NRA Exemption Expands


The NRA exemption to the DISCLOSE Act has reportedly grown wider.

As we predicted, the appalling exemption demanded by the NRA has now been expanded. Even more groups will now elude public scrutiny, even as the Supreme Court recognizes that disclosure is the necessary response to expanded speech rights for corporations and unions. The only thing worse than this growing, egregious self-interested loophole would be the ignorance we’d be immersed in without the DISCLOSE Act’s transparency requirements.

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  • John Thacker

    I’m confused as to why forcing non-profits to disclose donors was awful in your opinion when it was Sen. Ensign doing it ( because of NAACP v. Alabama, but now it’s so important to do.

    Is it that your opinion has changed after Citizens United, or do you have a way to distinguish this?

  • John Thacker

    I believe that I’ve read posts on this blog before defending the ruling in NAACP v. Alabama. How does the Sunlight Foundation distinguish between what’s at stake at NAACP v. Alabama and the DISCLOSE Act?

    I notice that the ACLU opposes the DISCLOSE Act for essentially NAACP v. Alabama reasons. (Maintaining anonymity of small donors.) (

  • Paul,

    I got the idea SF took a position from an earlier posting on this blog, to wit:

    “There will always be loopholes in legislation, whether they are created inadvertently, or by clever lawyers taking advantage of the vagaries of the law, or by courts imposing their own spin on what a law should or should not accomplish. But the willful creation of a blatant loophole that entirely contradicts the intent of the underlying bill is almost too much to accept. Almost. Because in the end, Sunlight grudgingly—and fighting against all our instincts and knowledge of how reform legislation is only as strong as its smallest loophole—accepts that the DISCLOSE Act is still too important to crumble under the weight of the NRA exemption.”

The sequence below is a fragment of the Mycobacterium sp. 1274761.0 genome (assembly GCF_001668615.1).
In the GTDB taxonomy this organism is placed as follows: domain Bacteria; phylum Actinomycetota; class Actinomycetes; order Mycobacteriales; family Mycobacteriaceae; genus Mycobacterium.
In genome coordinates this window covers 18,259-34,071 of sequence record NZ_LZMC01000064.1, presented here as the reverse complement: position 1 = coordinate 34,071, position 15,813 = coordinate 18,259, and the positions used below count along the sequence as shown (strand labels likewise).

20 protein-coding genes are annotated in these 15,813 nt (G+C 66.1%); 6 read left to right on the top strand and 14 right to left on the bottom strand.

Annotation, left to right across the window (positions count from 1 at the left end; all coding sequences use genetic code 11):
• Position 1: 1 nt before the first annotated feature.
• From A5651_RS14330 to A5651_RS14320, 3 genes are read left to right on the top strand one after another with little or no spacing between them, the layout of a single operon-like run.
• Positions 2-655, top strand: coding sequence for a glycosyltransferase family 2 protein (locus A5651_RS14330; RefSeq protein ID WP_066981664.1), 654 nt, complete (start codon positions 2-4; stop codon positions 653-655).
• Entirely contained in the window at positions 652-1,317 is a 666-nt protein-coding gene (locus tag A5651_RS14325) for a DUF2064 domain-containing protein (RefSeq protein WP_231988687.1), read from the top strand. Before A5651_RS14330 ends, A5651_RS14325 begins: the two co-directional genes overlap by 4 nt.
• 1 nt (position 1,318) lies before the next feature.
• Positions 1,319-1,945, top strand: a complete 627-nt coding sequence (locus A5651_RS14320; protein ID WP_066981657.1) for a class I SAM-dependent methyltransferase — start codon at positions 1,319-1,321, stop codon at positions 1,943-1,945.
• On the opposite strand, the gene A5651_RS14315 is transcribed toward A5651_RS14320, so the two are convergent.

Did I read that wrong?

    • Terry,

      Sorry, my bad.

      I was responding to your comment on the back end of our blog and it was underneath another comment, maybe from you, but also possibly from someone else, about the financial regulatory reform bill. I must have gotten confused and thought you were talking about that.

      We do have a position on the DISCLOSE Act and I, personally, share you concerns. Sorry for the confusion.

  • So, where is the limit of your ability to ignore the expanding loopholes? How corrupt does this bill have to get before SF decides it’s not worth doing?

    • We have no position on the bill and don’t plan to take a position on the bill. I’m not sure what gave you that impression. We simply ask that the final version of the bill be online for 72 hours before a vote.